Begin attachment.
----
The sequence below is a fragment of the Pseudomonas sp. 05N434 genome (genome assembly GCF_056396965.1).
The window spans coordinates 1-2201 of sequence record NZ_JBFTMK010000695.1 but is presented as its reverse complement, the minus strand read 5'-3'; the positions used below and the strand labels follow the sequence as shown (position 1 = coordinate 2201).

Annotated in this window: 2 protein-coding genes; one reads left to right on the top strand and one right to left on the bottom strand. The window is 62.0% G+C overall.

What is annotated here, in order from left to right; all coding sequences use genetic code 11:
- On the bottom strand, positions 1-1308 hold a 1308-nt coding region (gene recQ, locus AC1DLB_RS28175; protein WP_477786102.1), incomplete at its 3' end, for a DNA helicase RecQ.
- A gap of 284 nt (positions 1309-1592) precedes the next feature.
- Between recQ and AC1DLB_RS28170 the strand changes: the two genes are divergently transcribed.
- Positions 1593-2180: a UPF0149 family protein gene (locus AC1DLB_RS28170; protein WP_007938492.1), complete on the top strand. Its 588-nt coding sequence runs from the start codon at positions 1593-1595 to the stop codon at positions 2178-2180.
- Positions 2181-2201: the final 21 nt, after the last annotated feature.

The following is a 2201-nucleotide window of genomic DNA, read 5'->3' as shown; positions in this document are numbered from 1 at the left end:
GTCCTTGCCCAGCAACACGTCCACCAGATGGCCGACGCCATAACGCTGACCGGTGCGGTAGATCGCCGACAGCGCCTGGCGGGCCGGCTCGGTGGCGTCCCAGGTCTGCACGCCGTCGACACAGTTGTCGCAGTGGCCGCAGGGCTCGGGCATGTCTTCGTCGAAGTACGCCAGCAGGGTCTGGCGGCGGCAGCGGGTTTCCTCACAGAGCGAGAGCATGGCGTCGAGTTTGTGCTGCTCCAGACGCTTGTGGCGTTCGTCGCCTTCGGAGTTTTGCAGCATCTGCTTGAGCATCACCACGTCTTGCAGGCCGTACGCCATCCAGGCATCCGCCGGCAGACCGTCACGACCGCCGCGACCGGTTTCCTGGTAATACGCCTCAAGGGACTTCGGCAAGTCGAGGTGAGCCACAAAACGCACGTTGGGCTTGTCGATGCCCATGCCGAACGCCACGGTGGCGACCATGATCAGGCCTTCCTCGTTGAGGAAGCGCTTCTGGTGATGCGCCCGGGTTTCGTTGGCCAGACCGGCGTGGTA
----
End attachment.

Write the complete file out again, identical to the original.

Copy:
The sequence below is a fragment of the Pseudomonas sp. 05N434 genome (genome assembly GCF_056396965.1).
The window spans coordinates 1-2201 of sequence record NZ_JBFTMK010000695.1 but is presented as its reverse complement, the minus strand read 5'-3'; the positions used below and the strand labels follow the sequence as shown (position 1 = coordinate 2201).

Annotated in this window: 2 protein-coding genes; one reads left to right on the top strand and one right to left on the bottom strand. The window is 62.0% G+C overall.

What is annotated here, in order from left to right; all coding sequences use genetic code 11:
- On the bottom strand, positions 1-1308 hold a 1308-nt coding region (gene recQ, locus AC1DLB_RS28175; protein WP_477786102.1), incomplete at its 3' end, for a DNA helicase RecQ.
- A gap of 284 nt (positions 1309-1592) precedes the next feature.
- Between recQ and AC1DLB_RS28170 the strand changes: the two genes are divergently transcribed.
- Positions 1593-2180: a UPF0149 family protein gene (locus AC1DLB_RS28170; protein WP_007938492.1), complete on the top strand. Its 588-nt coding sequence runs from the start codon at positions 1593-1595 to the stop codon at positions 2178-2180.
- Positions 2181-2201: the final 21 nt, after the last annotated feature.

The following is a 2201-nucleotide window of genomic DNA, read 5'->3' as shown; positions in this document are numbered from 1 at the left end:
GTCCTTGCCCAGCAACACGTCCACCAGATGGCCGACGCCATAACGCTGACCGGTGCGGTAGATCGCCGACAGCGCCTGGCGGGCCGGCTCGGTGGCGTCCCAGGTCTGCACGCCGTCGACACAGTTGTCGCAGTGGCCGCAGGGCTCGGGCATGTCTTCGTCGAAGTACGCCAGCAGGGTCTGGCGGCGGCAGCGGGTTTCCTCACAGAGCGAGAGCATGGCGTCGAGTTTGTGCTGCTCCAGACGCTTGTGGCGTTCGTCGCCTTCGGAGTTTTGCAGCATCTGCTTGAGCATCACCACGTCTTGCAGGCCGTACGCCATCCAGGCATCCGCCGGCAGACCGTCACGACCGCCGCGACCGGTTTCCTGGTAATACGCCTCAAGGGACTTCGGCAAGTCGAGGTGAGCCACAAAACGCACGTTGGGCTTGTCGATGCCCATGCCGAACGCCACGGTGGCGACCATGATCAGGCCTTCCTCGTTGAGGAAGCGCTTCTGGTGATGCGCCCGGGTTTCGTTGGCCAGACCGGCGTGGTA